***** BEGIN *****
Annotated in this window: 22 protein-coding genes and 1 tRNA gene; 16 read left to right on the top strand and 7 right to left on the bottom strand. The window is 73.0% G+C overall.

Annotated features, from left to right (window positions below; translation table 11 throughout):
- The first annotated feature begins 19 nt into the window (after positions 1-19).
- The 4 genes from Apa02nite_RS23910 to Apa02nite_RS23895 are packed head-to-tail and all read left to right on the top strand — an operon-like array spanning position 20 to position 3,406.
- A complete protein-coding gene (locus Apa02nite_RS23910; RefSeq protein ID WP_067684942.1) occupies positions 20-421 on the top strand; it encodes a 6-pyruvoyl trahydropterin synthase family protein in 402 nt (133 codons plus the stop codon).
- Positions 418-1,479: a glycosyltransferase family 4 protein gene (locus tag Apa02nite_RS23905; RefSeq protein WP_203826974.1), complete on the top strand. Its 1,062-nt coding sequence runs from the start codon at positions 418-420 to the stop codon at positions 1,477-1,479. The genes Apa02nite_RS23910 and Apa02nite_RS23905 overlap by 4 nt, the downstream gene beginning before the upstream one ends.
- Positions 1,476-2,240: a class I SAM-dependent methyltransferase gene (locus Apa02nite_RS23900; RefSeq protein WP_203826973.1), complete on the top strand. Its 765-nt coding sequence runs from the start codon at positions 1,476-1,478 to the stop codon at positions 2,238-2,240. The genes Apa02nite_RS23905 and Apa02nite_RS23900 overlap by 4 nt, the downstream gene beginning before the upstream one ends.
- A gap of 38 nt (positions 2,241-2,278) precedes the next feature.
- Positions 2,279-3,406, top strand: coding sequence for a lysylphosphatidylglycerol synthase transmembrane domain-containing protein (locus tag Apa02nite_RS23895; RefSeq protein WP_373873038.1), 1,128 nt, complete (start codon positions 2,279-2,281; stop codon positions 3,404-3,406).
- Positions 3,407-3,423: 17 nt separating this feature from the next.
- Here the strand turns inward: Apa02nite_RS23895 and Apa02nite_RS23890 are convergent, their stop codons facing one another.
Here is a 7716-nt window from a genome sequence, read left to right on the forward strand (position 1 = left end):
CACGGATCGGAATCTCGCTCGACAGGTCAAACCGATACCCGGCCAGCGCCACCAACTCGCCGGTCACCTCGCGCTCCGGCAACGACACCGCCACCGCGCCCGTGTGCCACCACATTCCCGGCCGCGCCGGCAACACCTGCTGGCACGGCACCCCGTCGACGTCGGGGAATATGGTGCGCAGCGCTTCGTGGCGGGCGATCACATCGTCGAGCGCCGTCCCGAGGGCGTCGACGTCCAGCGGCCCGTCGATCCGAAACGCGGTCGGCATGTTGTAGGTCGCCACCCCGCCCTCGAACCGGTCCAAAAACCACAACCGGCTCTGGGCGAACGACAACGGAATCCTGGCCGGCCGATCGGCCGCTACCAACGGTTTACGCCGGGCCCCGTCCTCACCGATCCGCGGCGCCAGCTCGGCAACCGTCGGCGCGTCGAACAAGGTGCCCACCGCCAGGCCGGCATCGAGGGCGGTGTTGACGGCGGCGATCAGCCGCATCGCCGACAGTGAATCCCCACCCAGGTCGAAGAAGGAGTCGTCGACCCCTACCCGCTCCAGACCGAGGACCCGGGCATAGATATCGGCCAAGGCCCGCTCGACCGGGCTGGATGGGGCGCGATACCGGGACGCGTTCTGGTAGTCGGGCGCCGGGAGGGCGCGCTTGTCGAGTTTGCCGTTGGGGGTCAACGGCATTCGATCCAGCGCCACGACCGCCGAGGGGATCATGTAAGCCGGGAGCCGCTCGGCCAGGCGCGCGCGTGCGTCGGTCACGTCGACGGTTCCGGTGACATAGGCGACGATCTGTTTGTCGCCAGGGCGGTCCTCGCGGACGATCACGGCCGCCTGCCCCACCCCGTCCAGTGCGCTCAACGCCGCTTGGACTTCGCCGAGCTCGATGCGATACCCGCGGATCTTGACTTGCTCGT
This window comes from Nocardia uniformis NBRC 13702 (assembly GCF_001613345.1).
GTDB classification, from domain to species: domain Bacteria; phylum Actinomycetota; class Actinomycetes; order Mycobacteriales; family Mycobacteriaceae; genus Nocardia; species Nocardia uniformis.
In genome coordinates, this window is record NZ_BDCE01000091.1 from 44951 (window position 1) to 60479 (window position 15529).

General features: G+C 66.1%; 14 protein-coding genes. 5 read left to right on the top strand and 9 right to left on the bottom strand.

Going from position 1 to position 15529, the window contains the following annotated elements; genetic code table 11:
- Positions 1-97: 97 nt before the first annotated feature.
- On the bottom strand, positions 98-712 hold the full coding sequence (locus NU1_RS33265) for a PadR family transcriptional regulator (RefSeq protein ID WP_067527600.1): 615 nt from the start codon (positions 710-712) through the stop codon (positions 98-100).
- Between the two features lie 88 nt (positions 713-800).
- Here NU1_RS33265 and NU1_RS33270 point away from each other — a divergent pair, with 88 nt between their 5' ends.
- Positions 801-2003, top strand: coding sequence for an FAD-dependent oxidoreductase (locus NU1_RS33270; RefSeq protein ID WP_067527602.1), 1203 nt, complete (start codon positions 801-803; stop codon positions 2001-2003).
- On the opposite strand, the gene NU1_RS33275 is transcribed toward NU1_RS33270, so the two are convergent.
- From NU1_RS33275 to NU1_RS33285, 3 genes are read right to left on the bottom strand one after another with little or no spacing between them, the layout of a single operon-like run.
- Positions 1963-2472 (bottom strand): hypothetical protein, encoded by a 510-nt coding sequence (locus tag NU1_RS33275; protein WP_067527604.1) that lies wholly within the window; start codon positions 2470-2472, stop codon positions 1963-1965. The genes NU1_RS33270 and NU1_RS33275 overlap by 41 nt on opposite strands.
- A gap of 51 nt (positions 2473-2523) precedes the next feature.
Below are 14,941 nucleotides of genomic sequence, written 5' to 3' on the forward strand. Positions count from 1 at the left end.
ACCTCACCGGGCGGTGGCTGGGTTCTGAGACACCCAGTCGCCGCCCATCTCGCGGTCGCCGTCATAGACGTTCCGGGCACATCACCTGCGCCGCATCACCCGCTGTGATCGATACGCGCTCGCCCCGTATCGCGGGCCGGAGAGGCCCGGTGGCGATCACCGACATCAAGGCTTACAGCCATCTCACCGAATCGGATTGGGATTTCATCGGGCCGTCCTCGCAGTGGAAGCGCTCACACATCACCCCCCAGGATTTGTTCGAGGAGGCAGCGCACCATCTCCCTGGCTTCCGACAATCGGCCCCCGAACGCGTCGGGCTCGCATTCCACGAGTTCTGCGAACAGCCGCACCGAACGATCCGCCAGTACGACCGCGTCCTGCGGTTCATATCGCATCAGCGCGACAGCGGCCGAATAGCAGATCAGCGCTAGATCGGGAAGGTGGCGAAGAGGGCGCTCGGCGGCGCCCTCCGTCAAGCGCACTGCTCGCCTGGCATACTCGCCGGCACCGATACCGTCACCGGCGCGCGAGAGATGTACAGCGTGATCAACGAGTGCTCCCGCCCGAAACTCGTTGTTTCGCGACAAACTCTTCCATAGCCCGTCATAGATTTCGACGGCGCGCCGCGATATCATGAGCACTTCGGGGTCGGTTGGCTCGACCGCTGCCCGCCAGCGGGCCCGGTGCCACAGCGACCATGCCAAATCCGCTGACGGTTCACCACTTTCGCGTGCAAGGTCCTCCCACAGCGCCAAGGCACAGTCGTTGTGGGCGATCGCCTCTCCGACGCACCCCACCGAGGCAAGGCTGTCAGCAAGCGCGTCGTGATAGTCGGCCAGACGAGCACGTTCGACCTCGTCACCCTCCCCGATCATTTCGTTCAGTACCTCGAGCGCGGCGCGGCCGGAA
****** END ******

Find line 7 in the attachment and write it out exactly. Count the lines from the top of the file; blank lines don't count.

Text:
- Positions 1,476-2,240: a class I SAM-dependent methyltransferase gene (locus Apa02nite_RS23900; RefSeq protein WP_203826973.1), complete on the top strand. Its 765-nt coding sequence runs from the start codon at positions 1,476-1,478 to the stop codon at positions 2,238-2,240. The genes Apa02nite_RS23905 and Apa02nite_RS23900 overlap by 4 nt, the downstream gene beginning before the upstream one ends.